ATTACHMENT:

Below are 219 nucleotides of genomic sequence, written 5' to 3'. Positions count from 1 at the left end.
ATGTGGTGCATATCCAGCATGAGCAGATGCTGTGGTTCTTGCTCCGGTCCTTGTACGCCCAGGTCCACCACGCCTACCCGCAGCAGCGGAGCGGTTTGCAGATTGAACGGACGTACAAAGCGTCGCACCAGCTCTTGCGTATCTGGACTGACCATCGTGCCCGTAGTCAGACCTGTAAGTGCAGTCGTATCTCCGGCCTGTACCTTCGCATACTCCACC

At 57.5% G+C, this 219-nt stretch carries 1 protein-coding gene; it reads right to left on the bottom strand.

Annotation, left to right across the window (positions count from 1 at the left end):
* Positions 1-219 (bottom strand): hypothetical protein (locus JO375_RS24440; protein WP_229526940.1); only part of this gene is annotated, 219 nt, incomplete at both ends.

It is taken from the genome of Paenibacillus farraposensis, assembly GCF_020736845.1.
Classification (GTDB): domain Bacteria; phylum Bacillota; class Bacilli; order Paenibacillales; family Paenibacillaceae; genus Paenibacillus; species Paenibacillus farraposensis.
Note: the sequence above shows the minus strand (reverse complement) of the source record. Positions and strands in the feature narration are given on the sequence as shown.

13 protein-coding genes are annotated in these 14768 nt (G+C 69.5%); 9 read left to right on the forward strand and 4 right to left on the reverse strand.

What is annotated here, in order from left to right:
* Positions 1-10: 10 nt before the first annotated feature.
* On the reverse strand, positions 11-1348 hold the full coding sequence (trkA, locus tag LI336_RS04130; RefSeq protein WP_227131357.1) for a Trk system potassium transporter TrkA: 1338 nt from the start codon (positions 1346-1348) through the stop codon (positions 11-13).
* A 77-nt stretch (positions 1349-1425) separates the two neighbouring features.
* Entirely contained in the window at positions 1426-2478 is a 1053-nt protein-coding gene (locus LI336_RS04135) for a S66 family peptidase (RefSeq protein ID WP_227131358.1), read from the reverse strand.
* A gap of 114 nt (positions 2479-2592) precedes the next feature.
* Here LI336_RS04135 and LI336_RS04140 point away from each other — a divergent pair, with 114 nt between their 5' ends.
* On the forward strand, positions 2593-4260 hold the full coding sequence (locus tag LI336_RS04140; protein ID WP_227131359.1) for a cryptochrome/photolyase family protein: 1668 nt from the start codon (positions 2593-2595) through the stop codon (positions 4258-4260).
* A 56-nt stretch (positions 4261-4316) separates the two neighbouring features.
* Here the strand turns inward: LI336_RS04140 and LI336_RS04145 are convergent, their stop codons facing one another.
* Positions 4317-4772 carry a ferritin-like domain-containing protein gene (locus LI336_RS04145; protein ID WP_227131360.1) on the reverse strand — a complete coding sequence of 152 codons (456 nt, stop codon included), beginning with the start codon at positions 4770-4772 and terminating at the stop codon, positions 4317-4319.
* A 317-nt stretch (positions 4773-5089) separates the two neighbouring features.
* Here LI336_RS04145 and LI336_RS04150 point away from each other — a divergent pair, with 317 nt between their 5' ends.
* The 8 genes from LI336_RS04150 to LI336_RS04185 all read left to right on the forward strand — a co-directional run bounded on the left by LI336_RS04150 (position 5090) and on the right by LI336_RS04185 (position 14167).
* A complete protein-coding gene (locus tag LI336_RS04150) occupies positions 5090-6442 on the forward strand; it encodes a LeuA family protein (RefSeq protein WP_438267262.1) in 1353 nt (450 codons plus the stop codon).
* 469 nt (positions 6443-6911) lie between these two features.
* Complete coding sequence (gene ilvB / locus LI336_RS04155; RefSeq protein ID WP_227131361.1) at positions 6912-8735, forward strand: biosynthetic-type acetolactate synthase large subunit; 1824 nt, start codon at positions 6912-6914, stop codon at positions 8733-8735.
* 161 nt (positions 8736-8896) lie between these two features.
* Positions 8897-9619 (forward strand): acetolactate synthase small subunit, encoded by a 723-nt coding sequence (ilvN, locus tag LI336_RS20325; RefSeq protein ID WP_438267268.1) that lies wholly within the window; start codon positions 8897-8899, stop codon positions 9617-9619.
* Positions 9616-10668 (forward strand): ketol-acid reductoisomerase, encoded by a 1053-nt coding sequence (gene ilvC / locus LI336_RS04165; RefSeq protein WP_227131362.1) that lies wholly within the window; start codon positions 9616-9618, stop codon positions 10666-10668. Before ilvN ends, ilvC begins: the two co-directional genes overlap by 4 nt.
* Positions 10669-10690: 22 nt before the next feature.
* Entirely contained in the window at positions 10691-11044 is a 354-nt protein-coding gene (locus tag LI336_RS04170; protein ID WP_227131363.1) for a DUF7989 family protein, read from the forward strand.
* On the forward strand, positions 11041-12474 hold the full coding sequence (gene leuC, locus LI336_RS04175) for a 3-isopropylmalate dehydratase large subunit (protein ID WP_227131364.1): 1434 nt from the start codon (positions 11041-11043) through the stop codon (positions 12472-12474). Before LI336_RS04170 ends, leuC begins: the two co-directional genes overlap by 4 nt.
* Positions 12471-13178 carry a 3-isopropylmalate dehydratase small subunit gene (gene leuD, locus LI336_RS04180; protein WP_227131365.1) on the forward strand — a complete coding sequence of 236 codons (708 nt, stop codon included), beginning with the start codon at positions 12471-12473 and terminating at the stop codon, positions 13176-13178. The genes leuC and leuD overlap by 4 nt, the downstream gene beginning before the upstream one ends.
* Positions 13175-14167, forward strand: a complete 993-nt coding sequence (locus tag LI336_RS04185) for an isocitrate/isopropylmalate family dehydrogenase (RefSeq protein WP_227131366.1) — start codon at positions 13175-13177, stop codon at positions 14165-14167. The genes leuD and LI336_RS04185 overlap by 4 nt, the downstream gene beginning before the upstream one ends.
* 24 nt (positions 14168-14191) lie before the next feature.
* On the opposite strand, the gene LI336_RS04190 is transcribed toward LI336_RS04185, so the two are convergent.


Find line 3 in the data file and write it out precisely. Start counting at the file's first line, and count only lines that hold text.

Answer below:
At 57.5% G+C, this 219-nt stretch carries 1 protein-coding gene; it reads right to left on the bottom strand.